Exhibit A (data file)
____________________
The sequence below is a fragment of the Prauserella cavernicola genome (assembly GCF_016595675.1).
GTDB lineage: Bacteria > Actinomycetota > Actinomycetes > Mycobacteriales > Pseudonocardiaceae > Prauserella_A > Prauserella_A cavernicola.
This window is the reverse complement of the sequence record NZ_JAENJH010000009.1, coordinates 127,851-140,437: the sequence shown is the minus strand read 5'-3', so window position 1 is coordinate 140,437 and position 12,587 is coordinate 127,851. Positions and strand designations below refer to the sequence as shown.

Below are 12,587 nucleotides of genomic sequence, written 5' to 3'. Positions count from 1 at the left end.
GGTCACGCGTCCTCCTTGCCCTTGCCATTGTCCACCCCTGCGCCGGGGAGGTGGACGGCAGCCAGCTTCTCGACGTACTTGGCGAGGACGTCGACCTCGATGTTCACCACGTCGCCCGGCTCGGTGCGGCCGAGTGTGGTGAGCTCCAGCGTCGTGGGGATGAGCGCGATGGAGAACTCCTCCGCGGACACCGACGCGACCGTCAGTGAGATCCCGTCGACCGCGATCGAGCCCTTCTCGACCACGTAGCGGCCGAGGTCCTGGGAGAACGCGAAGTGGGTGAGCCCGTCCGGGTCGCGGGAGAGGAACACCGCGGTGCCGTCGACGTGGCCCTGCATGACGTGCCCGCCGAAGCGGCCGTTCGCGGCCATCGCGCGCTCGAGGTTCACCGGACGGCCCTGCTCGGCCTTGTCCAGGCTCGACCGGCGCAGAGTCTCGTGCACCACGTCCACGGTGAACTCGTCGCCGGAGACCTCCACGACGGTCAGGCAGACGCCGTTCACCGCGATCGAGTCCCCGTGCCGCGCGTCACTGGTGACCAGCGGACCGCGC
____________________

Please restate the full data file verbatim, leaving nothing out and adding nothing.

The sequence below is a fragment of the Prauserella cavernicola genome (assembly GCF_016595675.1).
GTDB lineage: Bacteria > Actinomycetota > Actinomycetes > Mycobacteriales > Pseudonocardiaceae > Prauserella_A > Prauserella_A cavernicola.
This window is the reverse complement of the sequence record NZ_JAENJH010000009.1, coordinates 127,851-140,437: the sequence shown is the minus strand read 5'-3', so window position 1 is coordinate 140,437 and position 12,587 is coordinate 127,851. Positions and strand designations below refer to the sequence as shown.

Below are 12,587 nucleotides of genomic sequence, written 5' to 3'. Positions count from 1 at the left end.
GGTCACGCGTCCTCCTTGCCCTTGCCATTGTCCACCCCTGCGCCGGGGAGGTGGACGGCAGCCAGCTTCTCGACGTACTTGGCGAGGACGTCGACCTCGATGTTCACCACGTCGCCCGGCTCGGTGCGGCCGAGTGTGGTGAGCTCCAGCGTCGTGGGGATGAGCGCGATGGAGAACTCCTCCGCGGACACCGACGCGACCGTCAGTGAGATCCCGTCGACCGCGATCGAGCCCTTCTCGACCACGTAGCGGCCGAGGTCCTGGGAGAACGCGAAGTGGGTGAGCCCGTCCGGGTCGCGGGAGAGGAACACCGCGGTGCCGTCGACGTGGCCCTGCATGACGTGCCCGCCGAAGCGGCCGTTCGCGGCCATCGCGCGCTCGAGGTTCACCGGACGGCCCTGCTCGGCCTTGTCCAGGCTCGACCGGCGCAGAGTCTCGTGCACCACGTCCACGGTGAACTCGTCGCCGGAGACCTCCACGACGGTCAGGCAGACGCCGTTCACCGCGATCGAGTCCCCGTGCCGCGCGTCACTGGTGACCAGCGGACCGCGC